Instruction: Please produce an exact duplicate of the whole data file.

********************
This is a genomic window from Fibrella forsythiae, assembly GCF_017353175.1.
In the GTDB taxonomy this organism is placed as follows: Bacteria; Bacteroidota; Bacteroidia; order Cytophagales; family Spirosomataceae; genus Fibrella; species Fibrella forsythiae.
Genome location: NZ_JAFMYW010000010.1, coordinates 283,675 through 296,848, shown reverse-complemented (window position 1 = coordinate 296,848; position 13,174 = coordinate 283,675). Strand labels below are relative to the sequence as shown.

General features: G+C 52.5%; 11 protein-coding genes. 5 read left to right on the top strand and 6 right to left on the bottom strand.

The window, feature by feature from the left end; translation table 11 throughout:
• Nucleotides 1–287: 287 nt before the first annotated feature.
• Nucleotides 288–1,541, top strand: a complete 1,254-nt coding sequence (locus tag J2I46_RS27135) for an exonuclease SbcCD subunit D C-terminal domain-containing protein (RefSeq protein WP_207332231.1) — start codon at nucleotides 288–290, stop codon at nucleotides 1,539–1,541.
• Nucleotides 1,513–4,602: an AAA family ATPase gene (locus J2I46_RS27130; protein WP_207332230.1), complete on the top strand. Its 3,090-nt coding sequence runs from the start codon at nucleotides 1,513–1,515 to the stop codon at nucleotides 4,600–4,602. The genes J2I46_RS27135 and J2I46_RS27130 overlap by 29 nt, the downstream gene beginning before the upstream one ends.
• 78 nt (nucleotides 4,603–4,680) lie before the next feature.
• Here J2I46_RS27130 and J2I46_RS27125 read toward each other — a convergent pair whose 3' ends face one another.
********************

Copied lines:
This is a genomic window from Fibrella forsythiae, assembly GCF_017353175.1.
In the GTDB taxonomy this organism is placed as follows: Bacteria; Bacteroidota; Bacteroidia; order Cytophagales; family Spirosomataceae; genus Fibrella; species Fibrella forsythiae.
Genome location: NZ_JAFMYW010000010.1, coordinates 283,675 through 296,848, shown reverse-complemented (window position 1 = coordinate 296,848; position 13,174 = coordinate 283,675). Strand labels below are relative to the sequence as shown.

General features: G+C 52.5%; 11 protein-coding genes. 5 read left to right on the top strand and 6 right to left on the bottom strand.

The window, feature by feature from the left end; translation table 11 throughout:
• Nucleotides 1–287: 287 nt before the first annotated feature.
• Nucleotides 288–1,541, top strand: a complete 1,254-nt coding sequence (locus tag J2I46_RS27135) for an exonuclease SbcCD subunit D C-terminal domain-containing protein (RefSeq protein WP_207332231.1) — start codon at nucleotides 288–290, stop codon at nucleotides 1,539–1,541.
• Nucleotides 1,513–4,602: an AAA family ATPase gene (locus J2I46_RS27130; protein WP_207332230.1), complete on the top strand. Its 3,090-nt coding sequence runs from the start codon at nucleotides 1,513–1,515 to the stop codon at nucleotides 4,600–4,602. The genes J2I46_RS27135 and J2I46_RS27130 overlap by 29 nt, the downstream gene beginning before the upstream one ends.
• 78 nt (nucleotides 4,603–4,680) lie before the next feature.
• Here J2I46_RS27130 and J2I46_RS27125 read toward each other — a convergent pair whose 3' ends face one another.